We met again a few days ago. The oldest of us eighty five, the rest catching up fast. In the 1950’s we had been college students and this bi-annual meeting is an attempt to keep in touch. We meet in a Catholic monastery where everyone else seems old as well. One of us introduced his experience as a trustee of a small charity in Africa. He told us at some length about his recent visit there, and of the nine of us, I and another were perhaps the only ones to remain awake, missing our normal siesta, but perhaps I was nodding too.
There were pictures shown from a lap top which the operator had problems with, and emerging from our slumbers we gave mostly unhelpful advice as to how to be more successful. ‘Double tap’ became a litany. But it was moving to find someone in his mid seventies still exercising the sort of care for others to which all of us had been committed for all the years of our work. There were other projects we were involved in and to which some of us referred.
Retired perhaps but not withdrawn from the sort of care and concern which has been the framework of our lives. There was a report today which claimed that people who go on working after the age of retirement were more likely to resist Alzheimer’s disease than those who don’t. I can believe that to be true.
We weren’t there to exchange health problems or to complain about the state of the Church, but inevitably we caught up a bit with the state of both. Once again we imagined, even ‘saw’ the twenty year old faces hidden now by the signs of age. It even seemed that we were still those young people but pretending to be old, although as we moved around, got up slowly from our chairs, fumbled sometimes for the right word, spilt our sandwiches on the floor, it was plain enough that this wasn’t a pretence, it was real.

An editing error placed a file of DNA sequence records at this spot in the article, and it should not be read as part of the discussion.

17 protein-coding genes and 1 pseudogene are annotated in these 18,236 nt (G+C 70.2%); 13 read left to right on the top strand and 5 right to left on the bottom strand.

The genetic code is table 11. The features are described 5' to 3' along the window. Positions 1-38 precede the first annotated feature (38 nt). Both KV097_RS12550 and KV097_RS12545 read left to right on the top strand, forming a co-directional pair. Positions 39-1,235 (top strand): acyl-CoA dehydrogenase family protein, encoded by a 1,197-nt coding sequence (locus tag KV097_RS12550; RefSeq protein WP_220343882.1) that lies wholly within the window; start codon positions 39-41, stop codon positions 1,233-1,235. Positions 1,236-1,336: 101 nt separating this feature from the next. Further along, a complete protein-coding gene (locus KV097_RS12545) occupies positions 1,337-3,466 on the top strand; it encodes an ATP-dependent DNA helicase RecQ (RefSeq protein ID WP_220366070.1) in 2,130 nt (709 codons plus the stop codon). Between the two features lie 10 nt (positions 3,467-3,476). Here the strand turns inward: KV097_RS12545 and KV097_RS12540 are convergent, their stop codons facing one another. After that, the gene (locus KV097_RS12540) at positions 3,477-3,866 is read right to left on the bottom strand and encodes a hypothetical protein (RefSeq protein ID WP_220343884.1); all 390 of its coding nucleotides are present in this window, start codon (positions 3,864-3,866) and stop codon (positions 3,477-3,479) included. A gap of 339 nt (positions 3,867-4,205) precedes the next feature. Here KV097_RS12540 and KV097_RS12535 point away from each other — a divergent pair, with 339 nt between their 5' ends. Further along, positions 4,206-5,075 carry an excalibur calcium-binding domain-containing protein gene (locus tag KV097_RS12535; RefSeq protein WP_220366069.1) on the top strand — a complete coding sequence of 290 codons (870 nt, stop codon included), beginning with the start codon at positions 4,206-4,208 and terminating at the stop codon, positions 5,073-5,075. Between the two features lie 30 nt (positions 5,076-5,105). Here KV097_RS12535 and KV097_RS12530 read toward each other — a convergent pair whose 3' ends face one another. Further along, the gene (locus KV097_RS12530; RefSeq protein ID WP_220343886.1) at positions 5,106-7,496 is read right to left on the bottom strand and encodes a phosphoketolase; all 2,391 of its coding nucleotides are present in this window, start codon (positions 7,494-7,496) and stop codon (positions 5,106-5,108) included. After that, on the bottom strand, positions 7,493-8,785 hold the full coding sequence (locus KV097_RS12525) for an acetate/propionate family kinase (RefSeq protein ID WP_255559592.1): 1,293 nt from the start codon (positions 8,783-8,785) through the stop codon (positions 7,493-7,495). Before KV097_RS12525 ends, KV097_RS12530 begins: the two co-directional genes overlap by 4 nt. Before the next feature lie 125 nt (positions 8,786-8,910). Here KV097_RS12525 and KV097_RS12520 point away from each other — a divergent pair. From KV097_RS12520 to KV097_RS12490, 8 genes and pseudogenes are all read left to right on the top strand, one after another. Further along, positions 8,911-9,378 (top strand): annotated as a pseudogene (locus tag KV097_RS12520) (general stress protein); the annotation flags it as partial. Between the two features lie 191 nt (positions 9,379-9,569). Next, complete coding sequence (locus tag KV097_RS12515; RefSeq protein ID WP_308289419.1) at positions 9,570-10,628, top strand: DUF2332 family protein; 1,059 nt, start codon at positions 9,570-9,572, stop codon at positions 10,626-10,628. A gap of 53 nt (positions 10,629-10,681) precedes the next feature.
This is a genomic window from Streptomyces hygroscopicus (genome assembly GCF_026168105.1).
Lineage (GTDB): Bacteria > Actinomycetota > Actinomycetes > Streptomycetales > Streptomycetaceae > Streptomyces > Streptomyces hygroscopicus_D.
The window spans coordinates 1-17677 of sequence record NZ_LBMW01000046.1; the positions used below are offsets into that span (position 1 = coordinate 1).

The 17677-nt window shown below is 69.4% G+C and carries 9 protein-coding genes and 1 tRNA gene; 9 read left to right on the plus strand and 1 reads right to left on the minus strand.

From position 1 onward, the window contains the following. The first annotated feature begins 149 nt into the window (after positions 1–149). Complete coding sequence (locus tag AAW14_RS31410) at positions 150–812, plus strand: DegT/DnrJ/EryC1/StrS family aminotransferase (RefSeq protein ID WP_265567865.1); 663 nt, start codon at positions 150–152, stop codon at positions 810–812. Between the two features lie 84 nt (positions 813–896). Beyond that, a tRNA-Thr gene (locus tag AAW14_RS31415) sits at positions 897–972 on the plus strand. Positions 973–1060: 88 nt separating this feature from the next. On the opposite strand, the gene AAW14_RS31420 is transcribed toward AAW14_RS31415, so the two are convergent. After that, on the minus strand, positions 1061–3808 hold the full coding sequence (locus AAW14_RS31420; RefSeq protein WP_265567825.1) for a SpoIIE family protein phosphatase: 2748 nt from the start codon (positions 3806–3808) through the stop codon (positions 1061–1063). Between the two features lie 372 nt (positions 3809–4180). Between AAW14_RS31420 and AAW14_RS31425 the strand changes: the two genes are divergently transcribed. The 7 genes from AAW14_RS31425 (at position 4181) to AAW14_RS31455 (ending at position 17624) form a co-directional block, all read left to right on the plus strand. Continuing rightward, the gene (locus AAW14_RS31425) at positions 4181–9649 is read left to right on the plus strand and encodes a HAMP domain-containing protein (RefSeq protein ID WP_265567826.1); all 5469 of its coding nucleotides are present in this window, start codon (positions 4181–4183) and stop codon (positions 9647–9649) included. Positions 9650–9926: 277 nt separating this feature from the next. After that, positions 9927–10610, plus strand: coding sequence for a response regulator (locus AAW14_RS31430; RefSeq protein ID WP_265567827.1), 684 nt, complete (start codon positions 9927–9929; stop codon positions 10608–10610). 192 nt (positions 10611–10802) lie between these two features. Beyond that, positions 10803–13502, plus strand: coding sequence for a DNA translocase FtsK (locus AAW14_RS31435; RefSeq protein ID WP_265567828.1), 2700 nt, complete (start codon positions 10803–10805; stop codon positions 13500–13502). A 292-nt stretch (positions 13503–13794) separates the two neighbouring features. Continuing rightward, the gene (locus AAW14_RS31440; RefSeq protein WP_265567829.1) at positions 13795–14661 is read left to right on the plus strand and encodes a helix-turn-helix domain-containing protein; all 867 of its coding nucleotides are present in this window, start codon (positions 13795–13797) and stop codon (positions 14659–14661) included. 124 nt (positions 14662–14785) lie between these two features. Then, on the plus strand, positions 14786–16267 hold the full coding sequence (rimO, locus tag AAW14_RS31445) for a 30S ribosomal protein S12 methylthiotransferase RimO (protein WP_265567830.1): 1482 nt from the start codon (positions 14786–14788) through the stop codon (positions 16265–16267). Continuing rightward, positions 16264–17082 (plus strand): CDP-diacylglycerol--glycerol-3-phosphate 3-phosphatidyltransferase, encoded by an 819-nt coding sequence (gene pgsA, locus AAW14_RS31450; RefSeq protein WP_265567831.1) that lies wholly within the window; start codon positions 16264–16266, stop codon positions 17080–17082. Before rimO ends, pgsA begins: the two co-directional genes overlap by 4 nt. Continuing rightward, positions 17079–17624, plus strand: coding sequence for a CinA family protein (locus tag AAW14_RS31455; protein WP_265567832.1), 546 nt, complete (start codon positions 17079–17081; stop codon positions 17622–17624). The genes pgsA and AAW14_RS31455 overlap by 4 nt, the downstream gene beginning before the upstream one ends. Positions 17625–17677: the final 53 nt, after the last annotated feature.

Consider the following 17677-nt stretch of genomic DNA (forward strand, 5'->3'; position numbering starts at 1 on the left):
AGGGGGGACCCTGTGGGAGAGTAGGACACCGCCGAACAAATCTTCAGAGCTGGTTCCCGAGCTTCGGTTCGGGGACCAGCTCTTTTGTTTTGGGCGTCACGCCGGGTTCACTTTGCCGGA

The danger in any reunion, and certainly this one, is that it is bounded by a past that is honoured but which can never be repeated.
We only do this twice a year, which I think is enough. Celebration of friendship is one thing. When it leads to backward looking nostalgia there are danger signs for me. Age is real. Learning that the dear wife of an old friend had just died when I came home, reminded me that it is now and what future awaits us that really matters.